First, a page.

# What is the standard error for the distribution of the difference in proportions (for hypothesis testing)?

I am looking for the standard error for the distribution of the difference in proportions for hypothesis testing when the null hypothesis is that the two proportions are different by a constant.

Let's say that: $H_0: {p}_1 = {p}_2 + c$. Then I've seen that $\sigma_{\hat{p}_1 - \hat{p}_2}=\sqrt{\frac{\hat{p}_1(1-\hat{p}_1)}{n_1}+\frac{\hat{p}_2(1-\hat{p}_2)}{n_2}}$

Is that true, or is there another formula one should use? (say: $H_0: \hat{p}_1 = \hat{p}_2 + c$. Then I've seen that $\sigma_{\hat{p}_1 - \hat{p}_2}=\sqrt{\frac{(\hat{p}_2 + c)(1-(\hat{p}_2 + c))}{n_1}+\frac{\hat{p}_2(1-\hat{p}_2)}{n_2}}$)

p.s: if we are on the subject, why (or where can I read about), why the difference of proportions is asymptotically normal? I know that for a single sample test, it is based on the central limit theorem (since the variance is decided based on the null hypothesis). But for the difference in proportions the variance is estimated, so this should have been a t-test. So while the large N would move this to Z, I wonder if there is any other reason to consider. Other then that the difference of two normals is normal.

• If the two samples are independent, then the variance of the difference of the proportions is the sum of the variance of each proportion, which will give you that formula. Re: approximate normality, this is still a consequence of the CLT - the sample proportions are sums of IID random variables with finite means and variances. Jan 3, 2013 at 15:27
• Hi Macro. The variance I wrote is estimated, hence, wouldn't it need to be a t distribution? (approximating Z, but still) Jan 3, 2013 at 20:43
• Hi @Tal Galili, The $t$-distribution arises as the exact distribution of the test statistic when the data is normally distributed. When the data is not normally distributed that does not apply and theory only tells us that the test statistic is asymptotically normal (under the conditions provided by the CLT), which is the situation presented by this problem. Jan 4, 2013 at 13:21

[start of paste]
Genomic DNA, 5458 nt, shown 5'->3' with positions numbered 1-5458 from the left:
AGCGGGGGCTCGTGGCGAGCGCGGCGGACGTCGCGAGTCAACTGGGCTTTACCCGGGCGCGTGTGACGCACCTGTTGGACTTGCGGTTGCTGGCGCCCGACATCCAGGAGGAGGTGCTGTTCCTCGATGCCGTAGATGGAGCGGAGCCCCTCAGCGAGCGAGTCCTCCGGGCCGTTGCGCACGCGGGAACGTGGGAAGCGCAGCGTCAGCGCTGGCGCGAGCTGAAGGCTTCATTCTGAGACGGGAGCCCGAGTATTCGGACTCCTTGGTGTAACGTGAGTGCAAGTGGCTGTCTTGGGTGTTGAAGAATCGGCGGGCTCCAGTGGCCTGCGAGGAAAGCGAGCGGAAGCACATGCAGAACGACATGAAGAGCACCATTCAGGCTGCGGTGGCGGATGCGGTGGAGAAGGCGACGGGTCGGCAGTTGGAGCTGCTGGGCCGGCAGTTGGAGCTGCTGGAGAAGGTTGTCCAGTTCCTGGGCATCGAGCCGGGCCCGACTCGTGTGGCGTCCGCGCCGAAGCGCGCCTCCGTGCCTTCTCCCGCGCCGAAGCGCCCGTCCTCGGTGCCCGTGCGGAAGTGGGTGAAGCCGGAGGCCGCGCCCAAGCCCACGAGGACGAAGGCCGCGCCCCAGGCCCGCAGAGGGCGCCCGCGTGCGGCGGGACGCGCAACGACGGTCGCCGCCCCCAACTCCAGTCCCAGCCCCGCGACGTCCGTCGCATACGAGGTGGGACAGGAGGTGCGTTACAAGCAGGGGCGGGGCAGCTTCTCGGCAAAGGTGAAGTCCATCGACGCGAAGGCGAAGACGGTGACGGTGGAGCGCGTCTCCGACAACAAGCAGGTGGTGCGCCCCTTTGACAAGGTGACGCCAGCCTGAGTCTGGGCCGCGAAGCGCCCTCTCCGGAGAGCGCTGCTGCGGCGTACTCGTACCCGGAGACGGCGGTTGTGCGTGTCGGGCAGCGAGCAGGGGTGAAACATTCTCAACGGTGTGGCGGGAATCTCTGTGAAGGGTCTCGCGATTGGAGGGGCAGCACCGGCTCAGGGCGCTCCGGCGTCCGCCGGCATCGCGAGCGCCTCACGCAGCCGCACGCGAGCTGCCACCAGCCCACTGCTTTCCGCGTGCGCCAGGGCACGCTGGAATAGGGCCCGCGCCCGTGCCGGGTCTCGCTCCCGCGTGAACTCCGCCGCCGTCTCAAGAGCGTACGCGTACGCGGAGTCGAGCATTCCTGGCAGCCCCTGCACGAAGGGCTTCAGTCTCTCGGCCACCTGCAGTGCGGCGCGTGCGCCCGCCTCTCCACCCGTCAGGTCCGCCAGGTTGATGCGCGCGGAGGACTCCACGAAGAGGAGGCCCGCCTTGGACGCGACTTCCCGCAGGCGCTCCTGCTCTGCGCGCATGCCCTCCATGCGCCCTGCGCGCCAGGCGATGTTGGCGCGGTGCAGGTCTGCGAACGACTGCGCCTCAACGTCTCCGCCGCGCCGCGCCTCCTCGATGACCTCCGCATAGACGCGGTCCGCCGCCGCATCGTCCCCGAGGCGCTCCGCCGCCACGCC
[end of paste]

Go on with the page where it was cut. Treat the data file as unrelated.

The proportions $p_1$ and $p_2$ you use in the variance should be the true proportions under the null hypothesis, where $p_1=p_2+c$. Obviously you don't know what these are (other than $c$) so you have to estimate them from your data. Either of the formulae you have reasonable estimates, but it is possible to combine them.

Consider we start with the obvious estimates $\hat{p_1}=\frac{X_1}{n_1}$ and $\hat{p_2}=\frac{X_2}{n_2}$. This won't do because they are unlikely to be exactly $c$ different. Consider an alternative estimate of $\hat{p_1}=\frac{X_2}{n_2}+c=\hat{p_2}+c$. Then you might construct a weighted average of your two estimates of $p_1$:

$\hat{p_{1b}}=\frac{n_2(\hat{p_2}+c)+n_1\hat{p_1}}{n_1+n_2}$

which reduces to:

$\hat{p_{1b}}=\frac{X_2+n_{2}c+X_1}{n_1+n_2}$

So then I'd use that in the formula to estimate the standard error of the distribution

$\sigma_{\hat{p}_{1b} - \hat{p}_2}=\sqrt{\frac{\hat{p}_{1b}(1-\hat{p}_{1b})}{n_1}+\frac{\hat{p}_2(1-\hat{p}_2)}{n_2}}$

In practice, my experience is that this sort of thing doesn't make much difference...

With regard to your post script, the reason the difference is asymptotically normal is, as you guess, because the linear combination of two normal distributed random variables is also normally distributed (and the same goes when the normality is only asymptotic).